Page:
This Shouldn’t Happen to Anyone
It is hailing. I hide in the snow, pretending to be a whale or an elephant in a faraway room. I was once a part of you, a dangling finger, something scowling in a sock or underwear. You can’t get rid of me that easily. I’m growing hair, waiting, considering how to sneeze my way out from under this cold weight. Ice balls batter, molding me into a useable shape, maybe human, maybe not.
Hello, I yell when my mouth arrives.
I try to shift a new arm. But only a whistling wind answers.
I’m aging already. I remember you, happy and buoyed by touch and through sharing secrets with others like you. But I don’t remember if I was abandoned or accidently misplaced, splayed as I was on the ground and then buried by weather. But that no longer matters.
Help, I call weakly, feigning vulnerability, scissoring my lengthening toes and feet. I must save my strength.
I will wait for any passerby for as long as it takes. By then I should be able to tell my story, any story. Maybe by then there will be a river of flowers and leaves and a warm, inviting, yellow sun. People and their animals will stroll by, wearing next to nothing.
Come over here, I will beckon.
Where? They will answer, perplexed, seeing hardly anything that doesn’t blend in.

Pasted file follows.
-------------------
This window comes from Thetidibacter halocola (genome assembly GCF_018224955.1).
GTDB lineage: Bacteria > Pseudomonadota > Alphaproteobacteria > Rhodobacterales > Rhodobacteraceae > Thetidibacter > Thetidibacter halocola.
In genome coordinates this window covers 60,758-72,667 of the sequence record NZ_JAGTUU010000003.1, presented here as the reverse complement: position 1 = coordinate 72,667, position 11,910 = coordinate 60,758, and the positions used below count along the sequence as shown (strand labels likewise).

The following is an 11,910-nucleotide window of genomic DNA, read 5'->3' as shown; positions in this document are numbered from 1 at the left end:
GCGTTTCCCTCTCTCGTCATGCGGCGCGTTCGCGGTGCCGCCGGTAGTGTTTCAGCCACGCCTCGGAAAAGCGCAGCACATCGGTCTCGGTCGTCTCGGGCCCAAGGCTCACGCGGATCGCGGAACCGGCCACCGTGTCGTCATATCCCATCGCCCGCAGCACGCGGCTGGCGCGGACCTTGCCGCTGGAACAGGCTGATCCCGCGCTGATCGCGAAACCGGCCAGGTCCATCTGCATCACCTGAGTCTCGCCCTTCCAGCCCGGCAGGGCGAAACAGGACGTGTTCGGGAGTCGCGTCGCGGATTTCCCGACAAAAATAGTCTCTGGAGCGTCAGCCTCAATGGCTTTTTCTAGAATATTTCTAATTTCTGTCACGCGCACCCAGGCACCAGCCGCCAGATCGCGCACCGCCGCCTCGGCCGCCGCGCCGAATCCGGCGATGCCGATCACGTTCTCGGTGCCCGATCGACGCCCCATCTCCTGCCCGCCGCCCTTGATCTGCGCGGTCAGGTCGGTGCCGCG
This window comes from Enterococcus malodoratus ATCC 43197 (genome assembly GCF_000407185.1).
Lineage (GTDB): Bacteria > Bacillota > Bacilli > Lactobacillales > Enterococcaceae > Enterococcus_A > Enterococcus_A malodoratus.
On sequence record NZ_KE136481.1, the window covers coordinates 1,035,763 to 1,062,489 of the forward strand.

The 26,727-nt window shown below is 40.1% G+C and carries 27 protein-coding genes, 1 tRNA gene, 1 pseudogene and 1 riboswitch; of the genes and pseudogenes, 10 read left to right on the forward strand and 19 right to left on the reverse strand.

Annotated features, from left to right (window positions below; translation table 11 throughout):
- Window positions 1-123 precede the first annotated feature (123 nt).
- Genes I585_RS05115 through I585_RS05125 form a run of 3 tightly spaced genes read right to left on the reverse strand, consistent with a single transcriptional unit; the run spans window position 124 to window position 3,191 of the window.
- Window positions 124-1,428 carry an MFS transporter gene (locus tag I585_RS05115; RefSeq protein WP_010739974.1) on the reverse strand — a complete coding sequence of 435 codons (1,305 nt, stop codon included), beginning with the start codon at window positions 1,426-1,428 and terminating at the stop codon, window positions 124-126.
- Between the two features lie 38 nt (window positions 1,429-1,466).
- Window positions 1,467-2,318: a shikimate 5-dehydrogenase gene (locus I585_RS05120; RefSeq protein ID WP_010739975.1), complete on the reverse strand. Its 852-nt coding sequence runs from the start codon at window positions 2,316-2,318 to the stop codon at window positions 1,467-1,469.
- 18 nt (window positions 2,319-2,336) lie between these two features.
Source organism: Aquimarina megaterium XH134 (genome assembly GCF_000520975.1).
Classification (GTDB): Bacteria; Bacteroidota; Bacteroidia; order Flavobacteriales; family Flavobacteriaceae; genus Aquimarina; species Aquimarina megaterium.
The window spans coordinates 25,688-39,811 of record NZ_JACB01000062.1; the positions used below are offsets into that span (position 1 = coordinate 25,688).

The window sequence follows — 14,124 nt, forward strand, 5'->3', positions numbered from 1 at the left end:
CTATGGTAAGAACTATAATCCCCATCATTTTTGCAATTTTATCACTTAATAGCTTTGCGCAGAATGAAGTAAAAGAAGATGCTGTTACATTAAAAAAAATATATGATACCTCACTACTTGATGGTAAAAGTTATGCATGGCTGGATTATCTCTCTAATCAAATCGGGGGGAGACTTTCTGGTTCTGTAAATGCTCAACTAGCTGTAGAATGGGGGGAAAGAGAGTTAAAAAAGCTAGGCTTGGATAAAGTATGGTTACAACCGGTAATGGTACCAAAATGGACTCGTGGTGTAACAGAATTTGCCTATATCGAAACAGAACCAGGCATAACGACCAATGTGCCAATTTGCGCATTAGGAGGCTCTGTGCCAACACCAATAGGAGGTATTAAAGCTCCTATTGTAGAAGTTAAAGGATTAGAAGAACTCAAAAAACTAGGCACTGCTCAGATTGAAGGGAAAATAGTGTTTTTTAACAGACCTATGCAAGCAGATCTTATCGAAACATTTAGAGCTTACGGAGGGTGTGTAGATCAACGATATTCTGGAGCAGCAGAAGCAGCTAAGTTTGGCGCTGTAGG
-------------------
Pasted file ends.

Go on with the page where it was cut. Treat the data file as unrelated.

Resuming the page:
Here. Come closer, closer.
Until one of them will finally replace me.
The Next History of Accidents
Foreign words burst from the child before he magically disappears, becoming tiny bubbles that rise and float away, vanishing into the sky. Because his mother wishes him gone every morning we all line up in front of her hoping the same will happen to each one of us.
I truly don’t know where he went, his mother claims, but, he’s free.
We don’t care, we all say, meaning anywhere but here.
On a normal day in the camp, we recoil from each other, refugees dressed in layers the deep gray color of bad weather. We are thin, bony, weak, in our tattered clothes and we shuffle between watery gruel, the medical tent, and the barterers near the barbed wire fence. All of us are of a certain persuasion and were rounded up by the military, individually as well as whole families of children and grandparents. There is only so much to go around beneath the ruthless gray slice of sky, with its unassembled clouds, like some rotten pastry thrown upward by a guard toward a ceiling, sticking above.
I’m here by mistake, each one of us tells anyone who will listen, someone adjusting their shoes full of holes and pebbles or a little girl playing with an old newspaper. We’re always trying to share our stories and excuses.
Right now the mother stands in the center of the bare yard, littered with two broken chairs, conjuring, and screaming, I miss you. I didn’t see it coming! She tears out her dirty, limp, dark hair.
What’s it? We ask, assuming she means fate or god or an accident. If only we could discover the answer, we think.
I need to take care of him, to be with him.
Somewhere a baby is crying and something metal hits something wooden. The odor of urine and rotten food surrounds us. This has happened to people by people before and will happen again.